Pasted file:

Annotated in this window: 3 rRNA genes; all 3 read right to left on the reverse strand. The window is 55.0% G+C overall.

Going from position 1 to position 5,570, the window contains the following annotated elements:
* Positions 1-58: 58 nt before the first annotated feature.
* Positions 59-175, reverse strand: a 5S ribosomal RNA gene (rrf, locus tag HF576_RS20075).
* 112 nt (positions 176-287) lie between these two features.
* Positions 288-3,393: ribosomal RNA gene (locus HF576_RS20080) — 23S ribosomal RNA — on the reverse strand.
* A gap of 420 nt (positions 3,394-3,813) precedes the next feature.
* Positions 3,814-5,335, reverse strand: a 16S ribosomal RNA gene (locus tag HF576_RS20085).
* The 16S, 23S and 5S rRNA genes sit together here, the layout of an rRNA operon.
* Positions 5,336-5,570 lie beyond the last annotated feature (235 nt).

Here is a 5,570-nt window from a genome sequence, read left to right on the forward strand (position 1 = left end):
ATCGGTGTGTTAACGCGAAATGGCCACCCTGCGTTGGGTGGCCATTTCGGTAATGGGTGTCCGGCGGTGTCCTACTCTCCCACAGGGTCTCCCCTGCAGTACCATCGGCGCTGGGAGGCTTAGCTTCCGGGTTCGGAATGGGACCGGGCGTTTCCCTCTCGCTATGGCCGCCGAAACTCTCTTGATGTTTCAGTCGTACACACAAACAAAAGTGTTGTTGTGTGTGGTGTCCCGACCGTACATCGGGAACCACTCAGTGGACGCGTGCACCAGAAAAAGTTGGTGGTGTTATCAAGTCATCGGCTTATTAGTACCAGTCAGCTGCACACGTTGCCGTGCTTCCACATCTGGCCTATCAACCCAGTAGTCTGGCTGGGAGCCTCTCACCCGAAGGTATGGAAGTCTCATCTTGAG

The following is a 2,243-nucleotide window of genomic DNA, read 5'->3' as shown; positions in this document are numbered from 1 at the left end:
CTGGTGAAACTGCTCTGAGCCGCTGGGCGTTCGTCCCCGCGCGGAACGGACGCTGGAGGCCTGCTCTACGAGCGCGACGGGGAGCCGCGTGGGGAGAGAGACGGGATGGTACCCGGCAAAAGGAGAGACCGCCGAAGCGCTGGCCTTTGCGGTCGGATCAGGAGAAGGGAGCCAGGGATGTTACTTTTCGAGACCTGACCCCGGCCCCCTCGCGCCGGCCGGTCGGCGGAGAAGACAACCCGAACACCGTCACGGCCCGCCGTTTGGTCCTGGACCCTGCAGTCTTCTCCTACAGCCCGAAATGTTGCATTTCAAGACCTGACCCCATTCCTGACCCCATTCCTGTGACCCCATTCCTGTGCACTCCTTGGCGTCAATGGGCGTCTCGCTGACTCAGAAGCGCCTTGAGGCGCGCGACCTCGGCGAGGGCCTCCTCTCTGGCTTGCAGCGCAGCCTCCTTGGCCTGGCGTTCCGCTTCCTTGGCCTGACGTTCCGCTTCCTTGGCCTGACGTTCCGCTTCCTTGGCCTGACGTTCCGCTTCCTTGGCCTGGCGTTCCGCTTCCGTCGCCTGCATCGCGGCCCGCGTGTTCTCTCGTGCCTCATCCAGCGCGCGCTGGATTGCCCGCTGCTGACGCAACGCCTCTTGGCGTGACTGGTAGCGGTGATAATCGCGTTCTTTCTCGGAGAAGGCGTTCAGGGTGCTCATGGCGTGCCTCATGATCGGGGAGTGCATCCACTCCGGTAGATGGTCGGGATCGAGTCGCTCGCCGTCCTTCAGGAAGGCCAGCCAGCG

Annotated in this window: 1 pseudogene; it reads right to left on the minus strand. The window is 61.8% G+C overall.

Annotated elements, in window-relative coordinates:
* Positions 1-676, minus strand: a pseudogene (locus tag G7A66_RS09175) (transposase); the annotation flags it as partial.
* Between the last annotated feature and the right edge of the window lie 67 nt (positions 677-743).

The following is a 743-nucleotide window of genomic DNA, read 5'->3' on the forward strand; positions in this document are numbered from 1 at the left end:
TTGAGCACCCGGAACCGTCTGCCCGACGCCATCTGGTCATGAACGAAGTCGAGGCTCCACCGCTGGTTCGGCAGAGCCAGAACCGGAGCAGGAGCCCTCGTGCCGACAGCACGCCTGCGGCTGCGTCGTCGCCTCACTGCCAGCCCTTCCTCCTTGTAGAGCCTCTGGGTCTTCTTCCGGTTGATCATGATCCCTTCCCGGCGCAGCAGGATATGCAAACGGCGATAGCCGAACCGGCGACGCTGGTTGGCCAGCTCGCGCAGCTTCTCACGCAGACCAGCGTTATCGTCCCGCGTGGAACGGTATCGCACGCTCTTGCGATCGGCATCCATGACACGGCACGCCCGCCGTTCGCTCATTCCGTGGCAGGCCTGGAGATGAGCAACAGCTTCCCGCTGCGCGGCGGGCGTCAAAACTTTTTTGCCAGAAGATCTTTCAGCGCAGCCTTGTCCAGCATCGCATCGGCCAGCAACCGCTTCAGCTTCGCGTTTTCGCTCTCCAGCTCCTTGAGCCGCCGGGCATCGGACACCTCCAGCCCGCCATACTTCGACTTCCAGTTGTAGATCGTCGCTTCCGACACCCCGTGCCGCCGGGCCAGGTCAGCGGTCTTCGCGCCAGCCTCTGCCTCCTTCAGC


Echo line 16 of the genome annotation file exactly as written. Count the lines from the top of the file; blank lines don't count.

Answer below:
Annotated elements, in window-relative coordinates: